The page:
An interesting benchmark from Stanford called DAWNBench has since supported ML Commons’ efforts, but the tests themselves covered not only an AI performance score, but also a total time for processors to perform both training and inference from AI algorithms. to feed. This addresses one of the most important aspects of hardware design engineering goals, which is to reduce the total cost of ownership or total cost of ownership. The time to process AI determines whether cloud-based AI rental or edge computing-based hardware ownership is more feasible for organizations in terms of their overall AI hardware strategies.
Another popular benchmarking method is the use of common open-source charts and models such as ResNET-50. There are three problems with some of these models. Unfortunately, the dataset for ResNET-50 is 256×256, which is not necessarily the resolution that can be used in the end application. Second, the model is older and has fewer layers than many of the newer models. Third, the model may be manually optimized by the processor’s IP vendor and not represent how the system will perform with other models. But there are a large number of open source models available that are used outside of ResNET-50 and are likely to be more representative of the latest advances in the field and provide good performance indicators.
Finally, custom graphs and models for specific applications are becoming more common. Ideally, this is the best-case scenario for benchmarking AI hardware and ensuring that optimizations can be made effectively to reduce power and improve performance.
SoC developers all have very different goals, as some SoCs seem to provide a platform for high-performance AI, others for lower performance, some for a wide range of functions and others for very specific applications. For SoCs not sure which AI model to optimize for, a healthy mix of both custom and freely available models provides a good indication of performance and power. This mix is most commonly used in the current market. However, the advent of newer benchmarking standards as described above seems to gain some relevance in comparisons after SoCs are introduced to the market.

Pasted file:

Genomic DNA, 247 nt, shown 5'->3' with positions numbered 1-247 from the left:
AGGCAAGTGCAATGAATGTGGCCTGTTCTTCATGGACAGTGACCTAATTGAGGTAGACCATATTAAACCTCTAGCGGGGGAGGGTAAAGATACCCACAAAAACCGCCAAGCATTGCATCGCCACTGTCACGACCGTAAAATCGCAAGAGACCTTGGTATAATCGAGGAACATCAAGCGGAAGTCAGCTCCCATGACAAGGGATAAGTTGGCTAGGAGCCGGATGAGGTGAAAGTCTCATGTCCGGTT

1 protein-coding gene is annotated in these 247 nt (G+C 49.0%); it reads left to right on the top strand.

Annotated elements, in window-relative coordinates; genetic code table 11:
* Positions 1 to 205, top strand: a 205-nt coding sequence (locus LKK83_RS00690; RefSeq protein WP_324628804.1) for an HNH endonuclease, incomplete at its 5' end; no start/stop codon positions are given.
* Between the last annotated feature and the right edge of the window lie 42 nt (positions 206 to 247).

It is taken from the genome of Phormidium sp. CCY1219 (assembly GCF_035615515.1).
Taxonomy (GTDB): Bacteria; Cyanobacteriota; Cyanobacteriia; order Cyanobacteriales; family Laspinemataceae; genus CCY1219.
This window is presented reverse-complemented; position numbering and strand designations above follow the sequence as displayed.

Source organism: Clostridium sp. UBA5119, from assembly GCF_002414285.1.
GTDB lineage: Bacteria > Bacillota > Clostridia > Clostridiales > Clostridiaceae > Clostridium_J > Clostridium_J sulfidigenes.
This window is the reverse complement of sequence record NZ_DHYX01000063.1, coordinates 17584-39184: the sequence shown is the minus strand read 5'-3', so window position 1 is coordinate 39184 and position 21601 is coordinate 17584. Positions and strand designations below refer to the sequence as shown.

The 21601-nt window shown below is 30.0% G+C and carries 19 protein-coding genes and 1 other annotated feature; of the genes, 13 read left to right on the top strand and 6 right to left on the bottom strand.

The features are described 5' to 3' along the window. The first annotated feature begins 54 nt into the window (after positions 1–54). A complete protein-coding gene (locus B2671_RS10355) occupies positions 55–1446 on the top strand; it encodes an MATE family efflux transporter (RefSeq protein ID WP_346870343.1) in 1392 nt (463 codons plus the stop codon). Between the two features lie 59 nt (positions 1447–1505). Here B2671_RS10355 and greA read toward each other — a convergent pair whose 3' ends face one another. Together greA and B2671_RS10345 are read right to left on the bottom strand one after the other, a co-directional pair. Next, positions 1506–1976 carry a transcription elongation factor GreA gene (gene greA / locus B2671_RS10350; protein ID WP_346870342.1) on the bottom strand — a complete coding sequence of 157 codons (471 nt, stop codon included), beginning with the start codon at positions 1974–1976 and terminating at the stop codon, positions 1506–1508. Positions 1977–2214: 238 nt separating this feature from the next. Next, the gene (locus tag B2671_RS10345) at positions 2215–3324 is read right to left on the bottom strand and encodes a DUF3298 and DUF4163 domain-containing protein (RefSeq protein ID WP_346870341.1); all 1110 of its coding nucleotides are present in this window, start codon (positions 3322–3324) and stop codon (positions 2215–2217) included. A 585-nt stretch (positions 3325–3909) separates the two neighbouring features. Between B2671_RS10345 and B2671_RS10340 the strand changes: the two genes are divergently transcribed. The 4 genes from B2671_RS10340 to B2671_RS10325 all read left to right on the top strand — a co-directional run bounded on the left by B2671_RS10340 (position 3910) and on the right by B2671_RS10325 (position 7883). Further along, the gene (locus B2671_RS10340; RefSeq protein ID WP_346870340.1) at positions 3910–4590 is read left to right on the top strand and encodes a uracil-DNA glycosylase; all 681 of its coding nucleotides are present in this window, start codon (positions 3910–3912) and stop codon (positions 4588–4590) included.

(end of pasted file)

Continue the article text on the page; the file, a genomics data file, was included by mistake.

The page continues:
Due to the complexity of edge optimizations, AI solutions today must design the software and hardware together. To do this, they need to use proper benchmarking techniques, as described earlier. They also need to have tools that allow designers to accurately explore various optimizations of the system, SoC, or semiconductor IP, examining the process node, memories, processors, interfaces, and more.
Synopsys provides effective tools to simulate, prototype and benchmark the IP, the SoC and the wider system in certain cases.
The Synopsys HAPS prototyping solution is often used to demonstrate the capabilities of different processor configurations and the tradeoffs. In particular, Synopsys has shown where bandwidths of the wider AI system, beyond the processor, start to become a bottleneck and when more bandwidth from the sensor input (via MIPI) or memory access (via LPDDR) may not be optimal for a processing task.
For power simulations, vendor estimates can vary widely, and emulation has proven to be superior to simulation and/or static analysis of AI workloads. This is where the Synopsys ZeBu emulation system can play an important role.
Finally, system-level views of the SoC design can be explored with Platform Architect. Initially used for memory and processing performance and power exploration, Platform Architect has recently been used more and more to understand the system-level performance and power related to AI. Sensitivity analysis can be performed to identify optimal design parameters using Synopsys IP with prebuilt models of LPDDR, ARC processors for AI, memories and more.
AI algorithms are driving constant change in hardware, and as these techniques move from the cloud to the edge, the technical issues to be optimized become more complex. To ensure competitive success, pre-silicon evaluations are becoming more important. Co-design of hardware and software has become a reality and the right tools and expertise are critical.
Synopsys has a proven portfolio of IP used in many AI SoC designs. Synopsys has an experienced team developing AI processing solutions from ASIP Designer to the ARC processors. A portfolio of proven Foundation IP, including memory compilers, has been widely adopted for AI SoCs. Interface IP for AI applications range from sensor inputs via I3C and MIPI to chip-to-chip connections via CXL, PCIe and Die-to-Die solutions, and networking via Ethernet.
Finally, Synopsys tools provide a method to leverage the expertise, services, and proven IP in an environment best suited to optimize your AI hardware in this ever-changing landscape.